The redeem-amount formula:

Amount of osETH to be redeemed = 10 * amount of osETH currently minted - 9 * amount of ETH staked / osETH exchange rate

At a 92% limit, the user position is considered unhealthy and subject to the liquidation mechanism. This means that anyone can liquidate the entire osETH position of the staker previously minted for ETH + 1% reward on the value of ETH redeemed taken from the user’s stake. The oracles will exit enough validators in the Vault, so the liquidators can liquidate a position as soon as there is the so-called unbonded ETH (amounts less than 32 ETH accumulated from new deposits or exit from validators) in the Vault. If a slashing event triggers the liquidation, it will take 36 days from the initial violation to exit the slashed validators, and the liquidators can do the liquidation. To liquidate a staker position, the function liquidateOsToken() must be called on the Vault where the staker has an unhealthy position level.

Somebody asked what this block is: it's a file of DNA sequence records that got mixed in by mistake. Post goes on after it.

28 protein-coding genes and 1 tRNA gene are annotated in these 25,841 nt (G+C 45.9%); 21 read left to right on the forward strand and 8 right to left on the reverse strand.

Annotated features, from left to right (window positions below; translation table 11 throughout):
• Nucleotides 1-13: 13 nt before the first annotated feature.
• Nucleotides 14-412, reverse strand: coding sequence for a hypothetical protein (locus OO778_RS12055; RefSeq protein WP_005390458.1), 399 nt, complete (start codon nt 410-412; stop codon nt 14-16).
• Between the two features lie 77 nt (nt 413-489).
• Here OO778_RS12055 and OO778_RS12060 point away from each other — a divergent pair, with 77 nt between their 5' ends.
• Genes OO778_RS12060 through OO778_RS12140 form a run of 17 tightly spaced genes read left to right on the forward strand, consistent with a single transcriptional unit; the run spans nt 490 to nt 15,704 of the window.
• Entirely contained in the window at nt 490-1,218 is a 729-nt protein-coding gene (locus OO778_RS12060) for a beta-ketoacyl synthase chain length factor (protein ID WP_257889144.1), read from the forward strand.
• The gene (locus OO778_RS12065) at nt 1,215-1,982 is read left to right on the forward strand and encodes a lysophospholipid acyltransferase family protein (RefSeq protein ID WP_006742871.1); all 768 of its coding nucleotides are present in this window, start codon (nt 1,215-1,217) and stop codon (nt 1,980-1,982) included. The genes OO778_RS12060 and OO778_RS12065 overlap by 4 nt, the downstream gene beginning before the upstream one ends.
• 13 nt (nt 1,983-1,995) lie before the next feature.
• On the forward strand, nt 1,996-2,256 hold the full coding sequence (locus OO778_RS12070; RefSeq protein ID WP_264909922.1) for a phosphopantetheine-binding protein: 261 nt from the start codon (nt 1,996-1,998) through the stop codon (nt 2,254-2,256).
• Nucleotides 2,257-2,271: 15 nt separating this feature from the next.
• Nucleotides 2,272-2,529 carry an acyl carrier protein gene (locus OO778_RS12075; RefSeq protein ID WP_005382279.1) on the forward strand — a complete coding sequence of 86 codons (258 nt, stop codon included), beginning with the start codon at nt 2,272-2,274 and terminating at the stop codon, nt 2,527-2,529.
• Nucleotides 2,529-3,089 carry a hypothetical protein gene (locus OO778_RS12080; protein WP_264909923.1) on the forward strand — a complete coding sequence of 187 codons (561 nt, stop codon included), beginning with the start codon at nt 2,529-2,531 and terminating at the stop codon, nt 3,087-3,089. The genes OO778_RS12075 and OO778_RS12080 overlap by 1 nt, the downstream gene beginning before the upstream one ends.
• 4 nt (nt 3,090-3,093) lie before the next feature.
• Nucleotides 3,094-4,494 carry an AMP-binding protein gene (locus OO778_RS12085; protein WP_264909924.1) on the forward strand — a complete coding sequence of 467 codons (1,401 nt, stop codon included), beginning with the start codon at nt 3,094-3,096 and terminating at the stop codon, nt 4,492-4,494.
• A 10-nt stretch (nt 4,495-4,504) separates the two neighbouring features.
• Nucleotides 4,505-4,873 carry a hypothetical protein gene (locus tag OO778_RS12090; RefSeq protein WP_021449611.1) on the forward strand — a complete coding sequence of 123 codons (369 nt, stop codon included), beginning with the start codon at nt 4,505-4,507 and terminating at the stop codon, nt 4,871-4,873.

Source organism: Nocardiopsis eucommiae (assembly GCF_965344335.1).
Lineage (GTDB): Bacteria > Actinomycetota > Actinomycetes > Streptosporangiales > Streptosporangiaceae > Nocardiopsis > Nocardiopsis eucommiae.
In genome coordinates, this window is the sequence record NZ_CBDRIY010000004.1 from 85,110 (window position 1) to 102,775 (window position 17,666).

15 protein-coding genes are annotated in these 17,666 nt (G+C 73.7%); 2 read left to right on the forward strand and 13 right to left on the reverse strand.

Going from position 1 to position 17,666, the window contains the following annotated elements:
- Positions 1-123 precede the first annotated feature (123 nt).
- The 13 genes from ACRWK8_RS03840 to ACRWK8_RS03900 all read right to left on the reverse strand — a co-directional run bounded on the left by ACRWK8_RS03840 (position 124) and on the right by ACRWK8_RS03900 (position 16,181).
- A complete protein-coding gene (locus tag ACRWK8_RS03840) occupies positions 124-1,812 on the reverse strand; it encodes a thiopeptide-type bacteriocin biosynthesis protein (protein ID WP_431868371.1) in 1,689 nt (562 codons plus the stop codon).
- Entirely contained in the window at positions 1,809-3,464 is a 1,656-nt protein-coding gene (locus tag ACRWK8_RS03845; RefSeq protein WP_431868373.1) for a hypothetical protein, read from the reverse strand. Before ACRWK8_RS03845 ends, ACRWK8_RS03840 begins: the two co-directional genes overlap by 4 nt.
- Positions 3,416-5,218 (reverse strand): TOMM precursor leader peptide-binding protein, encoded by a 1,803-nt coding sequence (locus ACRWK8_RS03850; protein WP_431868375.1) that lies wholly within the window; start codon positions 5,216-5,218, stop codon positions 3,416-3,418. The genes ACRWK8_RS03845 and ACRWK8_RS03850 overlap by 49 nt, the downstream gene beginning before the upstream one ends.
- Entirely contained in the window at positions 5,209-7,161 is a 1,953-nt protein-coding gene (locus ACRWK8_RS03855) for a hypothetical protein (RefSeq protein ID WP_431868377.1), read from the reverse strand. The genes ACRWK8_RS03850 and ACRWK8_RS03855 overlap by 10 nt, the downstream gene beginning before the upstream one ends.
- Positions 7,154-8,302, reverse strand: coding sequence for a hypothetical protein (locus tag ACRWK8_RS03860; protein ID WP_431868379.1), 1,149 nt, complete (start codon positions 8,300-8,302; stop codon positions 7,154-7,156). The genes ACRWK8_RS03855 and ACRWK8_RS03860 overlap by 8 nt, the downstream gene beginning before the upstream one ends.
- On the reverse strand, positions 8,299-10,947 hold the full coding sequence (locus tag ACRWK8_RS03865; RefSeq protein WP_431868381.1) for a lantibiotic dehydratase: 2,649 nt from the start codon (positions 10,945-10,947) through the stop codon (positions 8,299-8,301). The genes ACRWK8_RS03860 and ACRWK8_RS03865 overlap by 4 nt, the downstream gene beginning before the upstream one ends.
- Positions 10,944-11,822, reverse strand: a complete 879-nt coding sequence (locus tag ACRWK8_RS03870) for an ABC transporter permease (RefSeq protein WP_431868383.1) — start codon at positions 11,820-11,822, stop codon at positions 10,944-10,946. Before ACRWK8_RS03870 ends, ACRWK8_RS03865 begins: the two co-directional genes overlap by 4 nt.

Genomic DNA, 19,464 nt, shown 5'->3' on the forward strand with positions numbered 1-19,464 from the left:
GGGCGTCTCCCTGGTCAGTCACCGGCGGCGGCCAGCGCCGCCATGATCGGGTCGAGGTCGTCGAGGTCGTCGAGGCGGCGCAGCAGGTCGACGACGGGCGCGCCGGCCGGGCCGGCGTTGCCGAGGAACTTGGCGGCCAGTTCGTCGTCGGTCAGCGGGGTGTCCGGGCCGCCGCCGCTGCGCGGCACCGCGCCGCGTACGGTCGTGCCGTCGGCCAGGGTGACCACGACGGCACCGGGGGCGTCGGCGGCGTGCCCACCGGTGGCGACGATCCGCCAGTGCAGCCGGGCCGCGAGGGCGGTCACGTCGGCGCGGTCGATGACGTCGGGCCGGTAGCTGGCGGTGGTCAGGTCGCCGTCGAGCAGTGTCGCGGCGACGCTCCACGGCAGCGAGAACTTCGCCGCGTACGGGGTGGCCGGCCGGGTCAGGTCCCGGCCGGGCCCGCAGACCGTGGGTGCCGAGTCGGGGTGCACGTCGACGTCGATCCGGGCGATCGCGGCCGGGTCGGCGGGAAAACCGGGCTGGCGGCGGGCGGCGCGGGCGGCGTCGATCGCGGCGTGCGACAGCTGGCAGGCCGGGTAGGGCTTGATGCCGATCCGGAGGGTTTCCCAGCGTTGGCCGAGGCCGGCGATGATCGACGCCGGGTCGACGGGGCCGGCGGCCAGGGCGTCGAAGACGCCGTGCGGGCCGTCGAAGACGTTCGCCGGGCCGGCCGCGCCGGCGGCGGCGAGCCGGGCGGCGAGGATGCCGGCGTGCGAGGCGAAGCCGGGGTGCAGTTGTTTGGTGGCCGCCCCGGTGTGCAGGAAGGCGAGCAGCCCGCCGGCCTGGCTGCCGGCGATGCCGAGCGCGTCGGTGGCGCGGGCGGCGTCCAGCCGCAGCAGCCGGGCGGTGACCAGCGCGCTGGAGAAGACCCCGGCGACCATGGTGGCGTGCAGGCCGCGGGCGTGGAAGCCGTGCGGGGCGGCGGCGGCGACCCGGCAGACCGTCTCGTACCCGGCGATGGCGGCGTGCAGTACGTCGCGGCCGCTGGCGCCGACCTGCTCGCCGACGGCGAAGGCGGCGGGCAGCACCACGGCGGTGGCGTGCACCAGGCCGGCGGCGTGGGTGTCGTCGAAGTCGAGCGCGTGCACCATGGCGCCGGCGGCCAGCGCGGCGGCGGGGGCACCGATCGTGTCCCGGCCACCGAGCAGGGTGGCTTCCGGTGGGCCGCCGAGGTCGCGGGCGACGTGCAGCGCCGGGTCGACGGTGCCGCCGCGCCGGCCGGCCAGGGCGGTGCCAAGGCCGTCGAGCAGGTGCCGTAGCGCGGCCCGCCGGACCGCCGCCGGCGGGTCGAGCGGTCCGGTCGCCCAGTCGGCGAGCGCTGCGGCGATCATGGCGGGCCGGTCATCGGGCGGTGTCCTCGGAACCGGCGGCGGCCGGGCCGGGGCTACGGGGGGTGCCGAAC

The LTV, redemption, and liquidation limits are defined in a contract called OsTokenConfig and can be fetched by the getConfig() function.

List of contracts

The following is a non-exhaustive overview of the main smart contracts involved with osETH.


  • The so-called overcollateralized staked ETH token is a non-upgradable contract that accrues staking rewards.
  • The osETH token is a repricing token that continually increases the exchange rate as more staking rewards are earned.
  • The OsTokenVaultController contract controls the minting of new osETH tokens by calling the mint function.
  • The StakeWise DAO multi-sig can add more controllers to mint new osETH tokens by calling the setController function.
  • The exchange rate is queried from the OsTokenVaultController Contract.


  • It’s a non-upgradable contract that controls the emission/burn of osETH tokens.
  • The mint/burn functionalities are called by Vaults duly registered in the VaultRegistry Contract.
  • The Keeper Contract updates the new average rewards per second by calling the setAvgRewardPerSecond() function.